Thomas Ferreira here, your child custody, family and property attorney and mediator serving Carlsbad, Vista, Oceanside, San Marcos and other North County cities. I wanted to talk to you today about grandparent rights, as these can be problematic for the parents, and for the children.
Here’s the thing: parental rights of natural (and adoptive) parents are fundamental, and protected by the U.S. and California Constitutions. This includes a legal presumption that parents are fit and act in their children’s best interests (Troxel v. Granville (2000) 530 U.S. 57). The bad news for grandmother and grandfather is that if the parents decide that it is in the children’s best interests to exclude them from the children’s lives, and they are basically adequate parents, there’s not a whole lot a court can do to force visitation for grandparents.
In California, there is a statute known as Family Code sect 3104, which provides that that a court may grant visitation rights to grandparents over the objections of the natural parents. But before you get too excited about using the power of the state to assert your right to see the grandkids, a court must make findings not only that there is a pre-existing relationship between kids and grandma or grandpa, but that this relationship has engendered a bond such that it is in the children’s best interests to order the visitation.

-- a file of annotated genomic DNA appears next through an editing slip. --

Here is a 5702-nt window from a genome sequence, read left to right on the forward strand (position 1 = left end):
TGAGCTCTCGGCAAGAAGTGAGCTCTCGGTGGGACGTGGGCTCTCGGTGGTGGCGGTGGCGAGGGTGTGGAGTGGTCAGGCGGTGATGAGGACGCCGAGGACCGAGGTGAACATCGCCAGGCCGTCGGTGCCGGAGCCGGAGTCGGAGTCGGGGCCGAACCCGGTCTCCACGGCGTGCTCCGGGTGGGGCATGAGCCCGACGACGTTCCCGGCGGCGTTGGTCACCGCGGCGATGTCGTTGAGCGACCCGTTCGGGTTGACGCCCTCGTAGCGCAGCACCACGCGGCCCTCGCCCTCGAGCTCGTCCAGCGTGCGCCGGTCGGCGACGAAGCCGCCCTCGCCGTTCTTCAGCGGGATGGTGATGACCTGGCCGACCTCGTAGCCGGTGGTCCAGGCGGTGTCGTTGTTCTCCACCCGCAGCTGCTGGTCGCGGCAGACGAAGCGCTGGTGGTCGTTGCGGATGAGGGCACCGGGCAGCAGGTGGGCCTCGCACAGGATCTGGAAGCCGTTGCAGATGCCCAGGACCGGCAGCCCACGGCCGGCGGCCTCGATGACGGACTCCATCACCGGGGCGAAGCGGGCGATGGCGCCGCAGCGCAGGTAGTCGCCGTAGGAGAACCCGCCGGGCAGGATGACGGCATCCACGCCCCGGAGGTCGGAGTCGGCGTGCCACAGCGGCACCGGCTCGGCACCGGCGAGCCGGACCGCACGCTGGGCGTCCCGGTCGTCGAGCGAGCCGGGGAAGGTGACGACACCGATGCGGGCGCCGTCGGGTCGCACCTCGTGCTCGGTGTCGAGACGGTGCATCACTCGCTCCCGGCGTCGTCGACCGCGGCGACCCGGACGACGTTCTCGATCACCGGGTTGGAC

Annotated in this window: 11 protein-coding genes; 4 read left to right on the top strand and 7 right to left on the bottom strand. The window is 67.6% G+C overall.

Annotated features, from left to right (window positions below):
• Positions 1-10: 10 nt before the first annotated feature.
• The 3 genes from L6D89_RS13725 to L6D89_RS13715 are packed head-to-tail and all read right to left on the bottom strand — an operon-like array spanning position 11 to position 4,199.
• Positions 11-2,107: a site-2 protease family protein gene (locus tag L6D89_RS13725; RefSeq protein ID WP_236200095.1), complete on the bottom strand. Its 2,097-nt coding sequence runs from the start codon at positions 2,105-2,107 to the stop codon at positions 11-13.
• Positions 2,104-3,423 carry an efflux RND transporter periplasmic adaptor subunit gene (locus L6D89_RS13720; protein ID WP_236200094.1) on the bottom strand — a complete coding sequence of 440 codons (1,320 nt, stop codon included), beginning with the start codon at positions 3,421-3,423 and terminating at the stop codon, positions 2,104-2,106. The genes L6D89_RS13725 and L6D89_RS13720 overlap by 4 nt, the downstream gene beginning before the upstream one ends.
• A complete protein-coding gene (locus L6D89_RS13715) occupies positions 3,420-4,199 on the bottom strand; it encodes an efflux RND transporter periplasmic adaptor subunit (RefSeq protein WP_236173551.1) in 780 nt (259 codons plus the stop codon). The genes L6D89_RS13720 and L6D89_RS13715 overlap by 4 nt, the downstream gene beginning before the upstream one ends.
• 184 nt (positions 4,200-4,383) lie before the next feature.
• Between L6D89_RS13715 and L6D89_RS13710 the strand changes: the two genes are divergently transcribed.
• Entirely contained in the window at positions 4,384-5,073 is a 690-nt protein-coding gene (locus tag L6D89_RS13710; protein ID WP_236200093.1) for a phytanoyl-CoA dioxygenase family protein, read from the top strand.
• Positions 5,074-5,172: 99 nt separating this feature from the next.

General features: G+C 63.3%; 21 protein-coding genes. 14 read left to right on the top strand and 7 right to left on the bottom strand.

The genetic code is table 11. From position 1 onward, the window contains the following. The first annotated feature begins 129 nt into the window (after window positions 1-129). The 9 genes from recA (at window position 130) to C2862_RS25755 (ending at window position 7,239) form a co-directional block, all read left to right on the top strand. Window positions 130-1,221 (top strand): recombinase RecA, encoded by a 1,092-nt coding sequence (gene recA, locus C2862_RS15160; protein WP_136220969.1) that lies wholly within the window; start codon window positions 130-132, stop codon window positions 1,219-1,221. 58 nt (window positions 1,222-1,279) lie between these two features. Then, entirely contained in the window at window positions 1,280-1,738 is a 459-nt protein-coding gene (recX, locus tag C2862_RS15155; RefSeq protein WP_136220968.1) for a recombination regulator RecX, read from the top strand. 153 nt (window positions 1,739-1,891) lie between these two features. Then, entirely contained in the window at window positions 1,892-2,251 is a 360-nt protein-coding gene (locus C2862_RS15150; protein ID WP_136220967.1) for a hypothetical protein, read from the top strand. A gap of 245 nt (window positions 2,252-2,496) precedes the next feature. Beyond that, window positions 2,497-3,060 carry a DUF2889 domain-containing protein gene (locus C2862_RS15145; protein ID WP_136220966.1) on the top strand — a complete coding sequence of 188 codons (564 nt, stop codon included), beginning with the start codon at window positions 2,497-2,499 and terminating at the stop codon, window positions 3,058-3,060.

Showing this type of bond is not duck soup by any stretch. Those of you who are savvy with the law will know that our state laws are interpreted by appellate courts based on cases that come before them, and that these interpretations become part of the law. A grandparent case came before the Second appellate district, Rich v. Thatcher (2011) 200 Cal. App. 4th 1176, that has raised the bar considerably for grandparents. The Rich court found that in balancing the right of natural parents to decide what’s good for children, the standard of proof is that essentially the grandparent must show, by clear and convincing evidence, that the parent’s decision to bar grandparent visitation would be detrimental to the child or children.
That Rich standard is a high bar indeed, and something to be considered before initiating proceedings to request grandparent visitation.
Here’s a link to the court’s website that tells you how to initiate the proceedings. But given the difficulties of meeting the standard of proof, it behooves all grandparents to honor the wishes of their children (children in law) and maintain good relations with them (a particular hot button for me has been my mother’s annoying habit of plying my kids with toys and candy whenever she comes over). Disputes are better settled through the mediation process than court, because mediation allows the relationships to remain intact, whereas litigation tends to break them down.
Hoping this helps, I remain …
Very truly yours,
Disclaimer: Thomas D. Ferreira is an attorney licensed only in the State of California. The information set forth in this blog or on our websites are not intended to create an attorney-client relationship, nor are they intended as legal advice on your specific matter. This information is not intended to apply to cases or jurisdictions outside the State of California, and those viewing this information outside of California, or having business before jurisdictions outside of California, should consult a local professional or lawyer. The information in this blog is not a substitute for the advice of competent counsel, and is not intended, nor should it be construed, as a guarantee, warranty or prediction regarding the results of your legal matter.